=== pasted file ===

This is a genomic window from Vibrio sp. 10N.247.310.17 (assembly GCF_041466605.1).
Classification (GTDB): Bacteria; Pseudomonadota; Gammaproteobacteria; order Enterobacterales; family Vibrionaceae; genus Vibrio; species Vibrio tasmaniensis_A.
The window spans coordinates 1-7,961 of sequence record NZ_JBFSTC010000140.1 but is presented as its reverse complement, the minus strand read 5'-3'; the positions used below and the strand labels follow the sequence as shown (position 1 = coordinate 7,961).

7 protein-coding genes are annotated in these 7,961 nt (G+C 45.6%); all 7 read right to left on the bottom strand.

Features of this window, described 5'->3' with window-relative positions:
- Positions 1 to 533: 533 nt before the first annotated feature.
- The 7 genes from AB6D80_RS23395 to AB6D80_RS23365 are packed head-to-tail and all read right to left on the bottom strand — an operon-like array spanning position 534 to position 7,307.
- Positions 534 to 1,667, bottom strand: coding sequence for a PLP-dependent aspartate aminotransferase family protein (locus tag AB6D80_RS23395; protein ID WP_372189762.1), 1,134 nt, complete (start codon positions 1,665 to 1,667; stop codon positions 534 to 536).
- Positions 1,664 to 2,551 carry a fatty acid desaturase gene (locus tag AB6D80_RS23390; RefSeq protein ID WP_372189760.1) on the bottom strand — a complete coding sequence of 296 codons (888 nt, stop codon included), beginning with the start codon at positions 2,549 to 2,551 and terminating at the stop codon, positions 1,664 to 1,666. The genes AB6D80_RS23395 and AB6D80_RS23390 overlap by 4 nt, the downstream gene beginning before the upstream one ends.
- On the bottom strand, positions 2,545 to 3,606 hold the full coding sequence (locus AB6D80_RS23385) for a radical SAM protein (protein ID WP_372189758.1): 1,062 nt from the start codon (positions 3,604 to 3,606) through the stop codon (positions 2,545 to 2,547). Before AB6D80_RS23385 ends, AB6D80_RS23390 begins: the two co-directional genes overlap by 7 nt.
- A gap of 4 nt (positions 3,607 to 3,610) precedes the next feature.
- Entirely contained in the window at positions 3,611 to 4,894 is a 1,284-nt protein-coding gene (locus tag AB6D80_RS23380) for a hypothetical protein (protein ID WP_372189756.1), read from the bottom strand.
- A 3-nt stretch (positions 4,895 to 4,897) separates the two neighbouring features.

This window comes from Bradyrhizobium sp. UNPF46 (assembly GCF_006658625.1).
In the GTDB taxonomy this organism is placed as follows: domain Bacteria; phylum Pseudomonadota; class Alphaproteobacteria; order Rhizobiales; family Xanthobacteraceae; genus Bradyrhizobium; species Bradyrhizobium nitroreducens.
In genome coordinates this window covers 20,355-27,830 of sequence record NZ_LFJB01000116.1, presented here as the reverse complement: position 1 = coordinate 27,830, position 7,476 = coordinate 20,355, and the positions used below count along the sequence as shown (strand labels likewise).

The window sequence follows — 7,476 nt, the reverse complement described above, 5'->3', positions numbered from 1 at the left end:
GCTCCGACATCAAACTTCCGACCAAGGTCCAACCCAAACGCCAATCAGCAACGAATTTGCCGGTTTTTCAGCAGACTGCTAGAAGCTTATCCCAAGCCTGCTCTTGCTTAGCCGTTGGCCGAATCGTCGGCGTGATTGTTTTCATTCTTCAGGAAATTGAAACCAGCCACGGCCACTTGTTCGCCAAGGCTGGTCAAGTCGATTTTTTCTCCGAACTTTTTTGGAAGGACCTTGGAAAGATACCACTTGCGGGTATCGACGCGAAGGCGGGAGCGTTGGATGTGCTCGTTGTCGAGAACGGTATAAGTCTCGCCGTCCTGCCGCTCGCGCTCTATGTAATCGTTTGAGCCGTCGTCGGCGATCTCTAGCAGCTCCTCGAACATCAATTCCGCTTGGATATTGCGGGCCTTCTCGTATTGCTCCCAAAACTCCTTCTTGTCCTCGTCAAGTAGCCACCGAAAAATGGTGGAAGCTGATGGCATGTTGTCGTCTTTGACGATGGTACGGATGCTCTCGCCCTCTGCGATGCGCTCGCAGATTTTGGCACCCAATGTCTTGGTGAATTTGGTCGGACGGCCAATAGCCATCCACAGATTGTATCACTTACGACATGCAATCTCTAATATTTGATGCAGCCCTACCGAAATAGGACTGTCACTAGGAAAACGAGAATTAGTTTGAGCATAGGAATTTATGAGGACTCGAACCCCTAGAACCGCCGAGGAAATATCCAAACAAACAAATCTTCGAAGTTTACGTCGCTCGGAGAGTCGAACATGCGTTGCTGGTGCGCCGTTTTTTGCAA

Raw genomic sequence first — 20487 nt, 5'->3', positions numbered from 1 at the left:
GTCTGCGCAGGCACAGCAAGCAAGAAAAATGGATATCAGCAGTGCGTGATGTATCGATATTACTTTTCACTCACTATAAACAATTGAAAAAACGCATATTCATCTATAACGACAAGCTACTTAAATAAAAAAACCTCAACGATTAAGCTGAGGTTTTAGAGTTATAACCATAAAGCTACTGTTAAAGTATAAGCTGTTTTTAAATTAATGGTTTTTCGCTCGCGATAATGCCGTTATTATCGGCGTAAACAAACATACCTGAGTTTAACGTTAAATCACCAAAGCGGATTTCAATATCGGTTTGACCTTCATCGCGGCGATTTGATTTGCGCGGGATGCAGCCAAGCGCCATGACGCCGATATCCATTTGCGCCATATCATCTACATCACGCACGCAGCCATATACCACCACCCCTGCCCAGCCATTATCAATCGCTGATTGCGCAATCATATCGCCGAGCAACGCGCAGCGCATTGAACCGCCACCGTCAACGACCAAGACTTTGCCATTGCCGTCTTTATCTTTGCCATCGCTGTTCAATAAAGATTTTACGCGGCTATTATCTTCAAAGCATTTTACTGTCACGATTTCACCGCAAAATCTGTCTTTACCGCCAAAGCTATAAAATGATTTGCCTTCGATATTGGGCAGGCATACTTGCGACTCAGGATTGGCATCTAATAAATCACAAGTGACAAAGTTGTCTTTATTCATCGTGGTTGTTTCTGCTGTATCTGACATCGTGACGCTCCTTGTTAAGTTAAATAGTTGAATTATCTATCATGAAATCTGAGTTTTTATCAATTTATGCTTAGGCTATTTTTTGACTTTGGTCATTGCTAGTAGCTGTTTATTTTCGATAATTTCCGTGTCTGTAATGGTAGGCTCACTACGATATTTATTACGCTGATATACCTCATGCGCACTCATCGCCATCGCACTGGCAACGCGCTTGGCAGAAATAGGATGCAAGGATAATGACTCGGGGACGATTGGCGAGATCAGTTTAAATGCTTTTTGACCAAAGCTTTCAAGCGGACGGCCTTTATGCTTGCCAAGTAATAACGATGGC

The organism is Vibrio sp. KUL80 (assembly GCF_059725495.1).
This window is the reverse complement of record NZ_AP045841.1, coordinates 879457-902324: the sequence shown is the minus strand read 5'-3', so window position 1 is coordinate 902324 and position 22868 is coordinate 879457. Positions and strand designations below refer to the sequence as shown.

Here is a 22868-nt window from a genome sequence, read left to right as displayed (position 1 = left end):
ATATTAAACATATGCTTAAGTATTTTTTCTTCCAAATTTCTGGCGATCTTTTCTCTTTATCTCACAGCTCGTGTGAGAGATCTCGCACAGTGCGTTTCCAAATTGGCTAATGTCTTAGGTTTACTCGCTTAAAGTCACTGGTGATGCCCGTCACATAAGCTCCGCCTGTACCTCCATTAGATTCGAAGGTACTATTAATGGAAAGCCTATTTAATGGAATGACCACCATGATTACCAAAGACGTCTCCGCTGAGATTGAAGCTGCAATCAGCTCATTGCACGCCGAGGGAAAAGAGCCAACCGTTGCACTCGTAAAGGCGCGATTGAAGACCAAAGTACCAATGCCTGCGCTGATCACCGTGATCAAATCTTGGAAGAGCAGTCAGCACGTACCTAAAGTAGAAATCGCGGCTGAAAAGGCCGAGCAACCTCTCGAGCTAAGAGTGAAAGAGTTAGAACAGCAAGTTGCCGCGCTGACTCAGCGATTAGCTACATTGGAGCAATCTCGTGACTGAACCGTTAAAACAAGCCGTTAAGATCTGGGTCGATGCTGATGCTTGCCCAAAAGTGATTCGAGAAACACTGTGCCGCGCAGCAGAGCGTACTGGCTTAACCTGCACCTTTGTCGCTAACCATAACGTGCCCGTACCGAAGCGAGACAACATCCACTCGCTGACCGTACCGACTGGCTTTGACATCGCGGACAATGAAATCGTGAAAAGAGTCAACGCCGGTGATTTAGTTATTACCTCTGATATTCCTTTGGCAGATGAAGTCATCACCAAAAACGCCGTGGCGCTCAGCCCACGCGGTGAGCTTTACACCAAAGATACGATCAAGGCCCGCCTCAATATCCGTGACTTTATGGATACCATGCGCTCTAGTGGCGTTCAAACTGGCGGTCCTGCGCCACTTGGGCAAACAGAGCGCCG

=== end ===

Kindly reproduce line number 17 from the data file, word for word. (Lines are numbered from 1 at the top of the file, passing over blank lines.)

The window sequence follows — 7,476 nt, the reverse complement described above, 5'->3', positions numbered from 1 at the left end: